Wednesday, April 18, 2012 - 1 p.m. EDT
Investor rights and the shareholder franchise in general have been impacted not only by corporate-friendly interpretations of existing law, but also by the direct efforts of companies to limit investors in public companies from exercising their existing rights.
Recently there have been several high-profile arguments that companies should insert mandatory arbitration clauses into their corporate charters and registration statements, in order to force investors to arbitrate shareholder claims on an individual basis, and effectively waive their rights to pursue class action claims. This presentation discussed the legality of this type of arrangement and whether such clauses may violate the federal securities laws.
In particular, the presentation discussed the Carlyle Group IPO, and that company’s attempt to insert a provision in its registration statement requiring that all investor claims of any kind be arbitrated on an individual basis in Delaware. The presentation also discussed the merits and implications of the current litigation between the brokerage company Charles Schwab and FINRA, as Schwab vigorously contests FINRA’s disciplinary proceedings initiated in response to Schwab’s use of mandatory class action waivers in customer agreements, claiming that the waivers violate FINRA rules.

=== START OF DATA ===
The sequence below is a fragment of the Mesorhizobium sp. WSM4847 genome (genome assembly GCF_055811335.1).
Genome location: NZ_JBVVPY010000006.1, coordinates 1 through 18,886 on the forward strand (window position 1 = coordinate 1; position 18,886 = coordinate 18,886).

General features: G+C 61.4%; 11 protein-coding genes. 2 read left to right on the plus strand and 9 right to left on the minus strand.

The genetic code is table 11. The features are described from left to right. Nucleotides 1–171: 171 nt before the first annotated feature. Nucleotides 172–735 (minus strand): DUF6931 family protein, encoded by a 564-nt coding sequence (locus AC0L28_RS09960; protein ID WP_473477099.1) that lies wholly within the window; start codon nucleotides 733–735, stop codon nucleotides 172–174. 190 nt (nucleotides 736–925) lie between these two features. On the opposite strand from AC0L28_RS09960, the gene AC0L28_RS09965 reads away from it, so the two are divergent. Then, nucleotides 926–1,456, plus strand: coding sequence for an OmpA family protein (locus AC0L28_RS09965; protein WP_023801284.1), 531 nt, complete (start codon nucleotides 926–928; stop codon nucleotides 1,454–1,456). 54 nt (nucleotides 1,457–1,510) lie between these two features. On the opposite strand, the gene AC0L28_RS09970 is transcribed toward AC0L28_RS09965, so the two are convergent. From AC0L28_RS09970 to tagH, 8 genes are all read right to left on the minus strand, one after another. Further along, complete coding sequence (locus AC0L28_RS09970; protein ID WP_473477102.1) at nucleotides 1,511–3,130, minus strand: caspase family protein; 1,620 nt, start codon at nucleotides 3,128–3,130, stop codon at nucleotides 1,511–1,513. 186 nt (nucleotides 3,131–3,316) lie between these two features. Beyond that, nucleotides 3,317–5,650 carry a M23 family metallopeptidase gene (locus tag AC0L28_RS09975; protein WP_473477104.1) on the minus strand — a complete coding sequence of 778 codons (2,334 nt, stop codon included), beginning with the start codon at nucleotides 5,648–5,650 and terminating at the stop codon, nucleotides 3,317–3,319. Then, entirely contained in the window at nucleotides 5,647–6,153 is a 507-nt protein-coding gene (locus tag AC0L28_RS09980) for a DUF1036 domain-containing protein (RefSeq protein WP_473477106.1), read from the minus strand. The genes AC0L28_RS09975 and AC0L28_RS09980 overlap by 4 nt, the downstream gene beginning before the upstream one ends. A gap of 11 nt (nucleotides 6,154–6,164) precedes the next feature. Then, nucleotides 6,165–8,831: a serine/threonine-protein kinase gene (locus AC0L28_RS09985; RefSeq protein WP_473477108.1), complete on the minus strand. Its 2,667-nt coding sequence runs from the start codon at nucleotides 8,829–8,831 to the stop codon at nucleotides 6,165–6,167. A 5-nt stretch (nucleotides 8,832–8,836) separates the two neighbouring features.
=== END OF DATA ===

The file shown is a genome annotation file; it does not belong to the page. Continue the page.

Our distinguished panel included Barbara Black, the Charles Hartsock Professor of Law, the Director of the Corporate Law Center at the University of Cincinnati College of Law and editor of the Securities Law Prof Blog; and Adam C. Pritchard, the Frances and George Skestos Professor of Law at the University of Michigan School of Law. Professor Black and Professor Pritchard will be joined by BLB&G partner Salvatore Graziano, who has taken a leading role in a number of major securities fraud class actions over the past fifteen years and currently serves as President of the National Association of Shareholder & Consumer Attorneys, an organization which actively lobbied the SEC and Congress to oppose Carlyle’s efforts to shut down investors access to courts.
Click here to view our recorded webcast.